United Airlines has become the latest carrier to resume its pre-pandemic boarding policy after it introduced a back-to-front boarding process last year in an attempt to encourage social distancing. A spokesperson for the Chicago-based airline confirmed that the traditional group boarding policy will come back on April 15 after a near one year hiatus.
In a statement, the airline said that the original purpose of back-to-front boarding had been defeated by customers crowding around the gate area waiting for their row to be called forward.
Problems have been compounded by rapidly rising passenger numbers in recent weeks, as well as the return of passengers who haven’t flown since the start of the pandemic and who only know the traditional group boarding policy.
“Last year United temporarily switched to boarding from the back of the aircraft to the front to improve social distancing during boarding,” a United spokesperson explained. “Now that more customers are returning, this can result in customers gathering in the gate area to wait near the boarding door for their row to be called.”
“This gathering defeats the social distancing purpose of back-to-front boarding. We know from recent customer surveys that an orderly boarding experience is one of the things our customers value the most.”
The five group boarding process starts with select pre-boarding for customers with disabilities and active military personnel, as well as United 1K passengers, families travelling with infants and Global Services customers before moving from Group one to five.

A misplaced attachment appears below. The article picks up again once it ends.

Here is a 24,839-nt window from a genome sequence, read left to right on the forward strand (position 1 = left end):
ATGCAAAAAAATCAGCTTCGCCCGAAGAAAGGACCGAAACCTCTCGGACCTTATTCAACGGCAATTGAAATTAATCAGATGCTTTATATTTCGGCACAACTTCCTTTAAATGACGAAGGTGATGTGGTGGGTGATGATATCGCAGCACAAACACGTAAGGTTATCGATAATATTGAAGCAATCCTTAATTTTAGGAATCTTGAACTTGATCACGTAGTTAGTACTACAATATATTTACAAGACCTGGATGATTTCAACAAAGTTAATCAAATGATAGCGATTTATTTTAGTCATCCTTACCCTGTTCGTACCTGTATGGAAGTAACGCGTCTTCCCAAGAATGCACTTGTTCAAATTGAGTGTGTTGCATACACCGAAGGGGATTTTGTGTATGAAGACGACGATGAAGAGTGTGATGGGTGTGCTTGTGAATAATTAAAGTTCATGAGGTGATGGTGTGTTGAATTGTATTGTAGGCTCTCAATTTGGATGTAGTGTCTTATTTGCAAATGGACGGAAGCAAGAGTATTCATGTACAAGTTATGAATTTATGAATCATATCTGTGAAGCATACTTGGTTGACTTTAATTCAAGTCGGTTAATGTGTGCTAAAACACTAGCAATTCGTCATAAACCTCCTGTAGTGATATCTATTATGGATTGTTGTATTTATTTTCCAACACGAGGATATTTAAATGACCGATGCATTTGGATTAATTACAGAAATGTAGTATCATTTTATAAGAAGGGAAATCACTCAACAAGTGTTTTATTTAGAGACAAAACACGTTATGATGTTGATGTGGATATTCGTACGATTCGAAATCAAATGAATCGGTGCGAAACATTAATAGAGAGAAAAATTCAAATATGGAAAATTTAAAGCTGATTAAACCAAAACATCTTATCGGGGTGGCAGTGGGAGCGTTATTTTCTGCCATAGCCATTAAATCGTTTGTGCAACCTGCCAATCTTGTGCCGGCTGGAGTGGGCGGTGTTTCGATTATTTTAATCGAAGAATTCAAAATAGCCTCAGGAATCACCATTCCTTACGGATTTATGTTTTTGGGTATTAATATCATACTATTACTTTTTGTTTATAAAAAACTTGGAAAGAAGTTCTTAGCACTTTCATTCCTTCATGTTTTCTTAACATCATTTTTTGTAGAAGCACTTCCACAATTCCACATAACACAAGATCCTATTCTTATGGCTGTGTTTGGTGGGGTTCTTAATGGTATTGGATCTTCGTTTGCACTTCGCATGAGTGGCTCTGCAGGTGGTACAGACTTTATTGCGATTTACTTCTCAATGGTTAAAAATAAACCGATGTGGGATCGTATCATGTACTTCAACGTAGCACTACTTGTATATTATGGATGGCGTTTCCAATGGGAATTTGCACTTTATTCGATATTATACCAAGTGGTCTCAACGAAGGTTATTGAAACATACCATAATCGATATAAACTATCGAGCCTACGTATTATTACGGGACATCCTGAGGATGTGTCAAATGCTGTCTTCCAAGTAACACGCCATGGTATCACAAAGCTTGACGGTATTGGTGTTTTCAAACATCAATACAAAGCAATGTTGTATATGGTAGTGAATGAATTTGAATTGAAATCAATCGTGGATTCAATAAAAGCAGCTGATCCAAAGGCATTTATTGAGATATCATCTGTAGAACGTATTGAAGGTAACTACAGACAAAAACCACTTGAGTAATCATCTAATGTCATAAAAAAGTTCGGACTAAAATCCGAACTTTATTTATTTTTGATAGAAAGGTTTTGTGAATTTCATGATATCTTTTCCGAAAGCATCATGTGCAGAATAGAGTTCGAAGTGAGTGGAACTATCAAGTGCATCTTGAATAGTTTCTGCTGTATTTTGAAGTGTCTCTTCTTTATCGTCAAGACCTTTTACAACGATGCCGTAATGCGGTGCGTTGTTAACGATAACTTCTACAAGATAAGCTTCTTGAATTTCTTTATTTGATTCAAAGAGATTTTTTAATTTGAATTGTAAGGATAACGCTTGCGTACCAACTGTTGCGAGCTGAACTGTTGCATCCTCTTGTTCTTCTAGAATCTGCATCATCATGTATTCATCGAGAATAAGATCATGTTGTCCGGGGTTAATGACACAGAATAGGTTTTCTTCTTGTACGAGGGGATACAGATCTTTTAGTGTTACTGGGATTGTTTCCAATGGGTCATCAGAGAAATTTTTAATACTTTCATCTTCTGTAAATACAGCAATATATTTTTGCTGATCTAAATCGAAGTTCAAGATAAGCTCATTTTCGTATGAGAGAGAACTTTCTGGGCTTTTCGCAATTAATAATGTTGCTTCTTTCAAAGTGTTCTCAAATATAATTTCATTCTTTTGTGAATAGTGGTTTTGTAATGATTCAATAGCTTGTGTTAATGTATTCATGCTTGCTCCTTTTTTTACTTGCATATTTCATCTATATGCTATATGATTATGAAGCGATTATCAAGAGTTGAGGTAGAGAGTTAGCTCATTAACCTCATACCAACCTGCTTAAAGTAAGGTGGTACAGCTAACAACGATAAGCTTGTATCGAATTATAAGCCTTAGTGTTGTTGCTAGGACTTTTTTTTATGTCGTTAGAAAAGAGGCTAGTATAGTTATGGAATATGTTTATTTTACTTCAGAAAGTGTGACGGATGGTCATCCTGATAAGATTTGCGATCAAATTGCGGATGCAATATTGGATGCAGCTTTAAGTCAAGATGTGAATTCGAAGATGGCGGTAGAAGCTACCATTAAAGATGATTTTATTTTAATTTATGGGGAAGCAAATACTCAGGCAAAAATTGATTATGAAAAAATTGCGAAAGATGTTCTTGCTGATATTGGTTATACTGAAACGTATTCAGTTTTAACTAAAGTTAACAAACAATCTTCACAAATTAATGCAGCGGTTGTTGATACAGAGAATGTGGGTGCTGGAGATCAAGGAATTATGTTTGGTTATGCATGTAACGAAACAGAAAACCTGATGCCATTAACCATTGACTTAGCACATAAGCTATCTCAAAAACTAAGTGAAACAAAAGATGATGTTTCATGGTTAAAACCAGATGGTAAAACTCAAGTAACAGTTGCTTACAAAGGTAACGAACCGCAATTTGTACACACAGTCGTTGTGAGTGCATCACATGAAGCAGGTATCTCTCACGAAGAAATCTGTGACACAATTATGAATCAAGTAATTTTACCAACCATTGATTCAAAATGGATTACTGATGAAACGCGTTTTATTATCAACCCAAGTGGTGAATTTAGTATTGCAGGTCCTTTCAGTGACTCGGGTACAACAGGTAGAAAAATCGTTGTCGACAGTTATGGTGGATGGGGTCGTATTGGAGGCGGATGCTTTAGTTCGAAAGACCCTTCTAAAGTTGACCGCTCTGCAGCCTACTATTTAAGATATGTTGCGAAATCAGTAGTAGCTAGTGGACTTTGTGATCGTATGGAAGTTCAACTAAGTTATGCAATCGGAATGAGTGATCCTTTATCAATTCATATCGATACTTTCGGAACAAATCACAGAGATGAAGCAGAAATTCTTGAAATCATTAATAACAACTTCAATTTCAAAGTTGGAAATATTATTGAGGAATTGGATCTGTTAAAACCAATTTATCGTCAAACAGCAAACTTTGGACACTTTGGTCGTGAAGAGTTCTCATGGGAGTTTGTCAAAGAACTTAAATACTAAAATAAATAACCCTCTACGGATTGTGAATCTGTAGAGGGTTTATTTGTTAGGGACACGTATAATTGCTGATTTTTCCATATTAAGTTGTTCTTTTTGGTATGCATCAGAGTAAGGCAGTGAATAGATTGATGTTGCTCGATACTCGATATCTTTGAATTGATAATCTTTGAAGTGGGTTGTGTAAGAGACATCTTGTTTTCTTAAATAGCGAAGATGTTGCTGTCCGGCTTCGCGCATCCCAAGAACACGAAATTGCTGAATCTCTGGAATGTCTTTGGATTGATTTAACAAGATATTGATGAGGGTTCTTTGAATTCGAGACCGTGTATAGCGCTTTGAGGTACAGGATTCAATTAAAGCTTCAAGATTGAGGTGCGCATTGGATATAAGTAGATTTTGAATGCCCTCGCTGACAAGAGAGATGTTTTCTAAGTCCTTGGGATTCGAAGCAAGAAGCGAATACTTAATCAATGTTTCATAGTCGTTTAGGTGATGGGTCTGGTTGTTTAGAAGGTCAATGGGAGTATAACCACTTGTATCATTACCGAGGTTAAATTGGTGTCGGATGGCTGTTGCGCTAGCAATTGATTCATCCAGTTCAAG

Group one includes Polaris and First customers and the boarding process ends with Basic Economy passengers in Group five.
For the time being, at least, United intends to keep its ‘front-to-back’ deplaning process which is designed to stop all customers standing up in the aisle at the same time once the plane has reached the gate.
Last month, Southwest confirmed it was abandoning its pandemic boarding policy in favor of its traditional approach because of customer expectations. JetBlue also ditched its own back-to-front boarding policy in March.
Mateusz Maszczynski honed his skills as an international flight attendant at the most prominent airline in the Middle East and has been flying throughout the COVID-19 pandemic for a well-known European airline. Matt is passionate about the aviation industry and has become an expert in passenger experience and human-centric stories. Always keeping an ear close to the ground, Matt's industry insights, analysis and news coverage is frequently relied upon by some of the biggest names in journalism.